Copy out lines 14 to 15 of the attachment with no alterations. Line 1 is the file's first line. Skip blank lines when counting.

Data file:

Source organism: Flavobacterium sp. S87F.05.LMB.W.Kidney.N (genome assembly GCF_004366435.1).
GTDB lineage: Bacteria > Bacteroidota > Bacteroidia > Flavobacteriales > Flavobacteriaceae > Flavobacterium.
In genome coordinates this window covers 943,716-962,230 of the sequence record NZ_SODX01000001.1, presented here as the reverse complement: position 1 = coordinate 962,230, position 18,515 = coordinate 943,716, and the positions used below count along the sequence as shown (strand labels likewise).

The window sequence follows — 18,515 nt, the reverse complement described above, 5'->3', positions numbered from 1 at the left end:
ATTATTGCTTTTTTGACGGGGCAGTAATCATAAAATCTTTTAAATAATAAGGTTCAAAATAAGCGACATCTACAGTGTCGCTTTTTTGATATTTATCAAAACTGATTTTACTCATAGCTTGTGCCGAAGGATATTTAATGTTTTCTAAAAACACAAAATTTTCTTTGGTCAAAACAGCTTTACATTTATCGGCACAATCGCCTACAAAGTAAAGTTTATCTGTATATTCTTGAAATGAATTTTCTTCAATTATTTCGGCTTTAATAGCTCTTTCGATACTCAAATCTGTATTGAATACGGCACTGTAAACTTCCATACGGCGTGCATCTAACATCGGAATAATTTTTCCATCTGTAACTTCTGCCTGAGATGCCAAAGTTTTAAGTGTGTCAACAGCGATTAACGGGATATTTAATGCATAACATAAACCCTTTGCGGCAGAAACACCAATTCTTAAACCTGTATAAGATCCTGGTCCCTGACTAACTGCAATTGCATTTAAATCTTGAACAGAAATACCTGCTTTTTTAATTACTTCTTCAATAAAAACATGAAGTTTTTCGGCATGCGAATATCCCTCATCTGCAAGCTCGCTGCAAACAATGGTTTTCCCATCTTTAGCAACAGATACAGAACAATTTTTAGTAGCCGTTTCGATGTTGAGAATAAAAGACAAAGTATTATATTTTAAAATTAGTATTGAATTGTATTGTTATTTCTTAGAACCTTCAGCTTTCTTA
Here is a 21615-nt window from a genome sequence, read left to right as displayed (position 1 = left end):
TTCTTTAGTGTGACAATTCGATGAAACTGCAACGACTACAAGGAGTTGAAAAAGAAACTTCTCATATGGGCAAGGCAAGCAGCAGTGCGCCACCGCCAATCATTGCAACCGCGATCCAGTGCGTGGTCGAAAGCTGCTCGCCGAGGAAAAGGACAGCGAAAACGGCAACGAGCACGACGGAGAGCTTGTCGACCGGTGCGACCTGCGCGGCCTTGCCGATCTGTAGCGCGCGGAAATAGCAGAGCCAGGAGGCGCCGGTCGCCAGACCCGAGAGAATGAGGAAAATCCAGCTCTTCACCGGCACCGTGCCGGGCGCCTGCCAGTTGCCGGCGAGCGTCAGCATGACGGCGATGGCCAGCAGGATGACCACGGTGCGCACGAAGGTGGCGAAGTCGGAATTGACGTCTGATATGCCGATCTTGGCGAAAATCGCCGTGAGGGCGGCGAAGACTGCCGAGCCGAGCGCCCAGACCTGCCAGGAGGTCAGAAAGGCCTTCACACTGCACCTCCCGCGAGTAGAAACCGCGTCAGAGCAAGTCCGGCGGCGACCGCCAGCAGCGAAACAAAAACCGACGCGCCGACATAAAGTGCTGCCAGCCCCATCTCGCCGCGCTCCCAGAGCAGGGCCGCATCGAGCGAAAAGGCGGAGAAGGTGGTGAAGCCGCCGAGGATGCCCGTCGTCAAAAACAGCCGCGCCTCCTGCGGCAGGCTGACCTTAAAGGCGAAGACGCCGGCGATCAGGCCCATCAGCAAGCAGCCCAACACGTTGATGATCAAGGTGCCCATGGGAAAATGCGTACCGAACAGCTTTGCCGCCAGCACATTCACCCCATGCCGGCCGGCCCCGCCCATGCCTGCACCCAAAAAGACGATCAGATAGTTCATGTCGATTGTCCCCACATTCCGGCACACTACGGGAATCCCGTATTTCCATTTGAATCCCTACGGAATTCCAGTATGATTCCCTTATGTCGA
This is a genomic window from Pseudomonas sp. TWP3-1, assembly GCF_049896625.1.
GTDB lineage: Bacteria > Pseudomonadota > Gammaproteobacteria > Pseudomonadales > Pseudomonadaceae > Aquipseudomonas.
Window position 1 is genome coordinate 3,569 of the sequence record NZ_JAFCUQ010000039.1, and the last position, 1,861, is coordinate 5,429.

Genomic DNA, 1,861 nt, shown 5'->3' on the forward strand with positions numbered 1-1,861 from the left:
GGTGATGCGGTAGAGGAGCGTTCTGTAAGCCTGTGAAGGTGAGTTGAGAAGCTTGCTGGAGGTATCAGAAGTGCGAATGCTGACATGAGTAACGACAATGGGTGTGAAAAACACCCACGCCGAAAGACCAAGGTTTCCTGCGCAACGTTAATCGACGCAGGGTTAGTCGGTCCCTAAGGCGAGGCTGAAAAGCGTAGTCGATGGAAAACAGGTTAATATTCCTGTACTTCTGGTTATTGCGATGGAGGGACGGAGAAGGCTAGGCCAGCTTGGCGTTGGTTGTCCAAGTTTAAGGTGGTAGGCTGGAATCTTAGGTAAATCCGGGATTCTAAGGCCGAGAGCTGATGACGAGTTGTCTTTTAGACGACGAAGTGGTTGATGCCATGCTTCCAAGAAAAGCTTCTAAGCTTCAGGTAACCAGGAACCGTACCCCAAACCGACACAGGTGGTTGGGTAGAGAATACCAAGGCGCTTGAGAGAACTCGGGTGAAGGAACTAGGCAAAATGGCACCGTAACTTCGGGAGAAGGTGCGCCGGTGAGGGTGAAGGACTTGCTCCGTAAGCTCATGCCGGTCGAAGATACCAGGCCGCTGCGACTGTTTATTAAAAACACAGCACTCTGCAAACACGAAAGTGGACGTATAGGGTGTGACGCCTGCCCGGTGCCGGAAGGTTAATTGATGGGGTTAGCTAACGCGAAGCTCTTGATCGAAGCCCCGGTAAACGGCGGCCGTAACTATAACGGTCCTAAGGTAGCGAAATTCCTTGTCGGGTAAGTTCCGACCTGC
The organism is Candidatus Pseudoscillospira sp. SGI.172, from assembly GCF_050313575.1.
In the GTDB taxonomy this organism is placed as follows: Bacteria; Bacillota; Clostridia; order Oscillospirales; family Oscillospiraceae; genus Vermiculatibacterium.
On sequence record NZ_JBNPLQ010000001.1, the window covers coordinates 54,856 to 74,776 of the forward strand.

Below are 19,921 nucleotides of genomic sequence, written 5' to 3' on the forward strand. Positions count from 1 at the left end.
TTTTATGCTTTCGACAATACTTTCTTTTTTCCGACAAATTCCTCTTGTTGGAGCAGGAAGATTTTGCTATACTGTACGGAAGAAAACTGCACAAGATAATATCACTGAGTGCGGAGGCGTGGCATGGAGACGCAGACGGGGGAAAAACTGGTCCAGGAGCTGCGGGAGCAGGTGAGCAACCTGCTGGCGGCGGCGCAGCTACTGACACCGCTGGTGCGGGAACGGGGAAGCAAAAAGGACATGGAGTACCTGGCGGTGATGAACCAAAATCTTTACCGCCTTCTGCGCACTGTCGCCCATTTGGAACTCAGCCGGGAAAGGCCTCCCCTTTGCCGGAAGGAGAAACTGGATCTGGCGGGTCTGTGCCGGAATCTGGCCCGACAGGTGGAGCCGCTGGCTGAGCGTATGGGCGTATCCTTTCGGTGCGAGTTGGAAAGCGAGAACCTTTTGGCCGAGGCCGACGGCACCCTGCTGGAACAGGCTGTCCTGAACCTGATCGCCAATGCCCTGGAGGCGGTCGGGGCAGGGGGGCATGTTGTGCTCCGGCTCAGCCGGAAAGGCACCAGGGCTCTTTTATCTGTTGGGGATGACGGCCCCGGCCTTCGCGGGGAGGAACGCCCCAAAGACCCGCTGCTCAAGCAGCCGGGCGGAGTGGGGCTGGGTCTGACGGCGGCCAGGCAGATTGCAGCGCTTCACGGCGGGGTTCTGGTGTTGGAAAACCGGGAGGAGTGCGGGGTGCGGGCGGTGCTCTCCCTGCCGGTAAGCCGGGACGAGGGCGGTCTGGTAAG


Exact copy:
In the GTDB taxonomy this organism is placed as follows: Bacteria; Bacillota; Clostridia; order Oscillospirales; family Oscillospiraceae; genus Vermiculatibacterium.
On sequence record NZ_JBNPLQ010000001.1, the window covers coordinates 54,856 to 74,776 of the forward strand.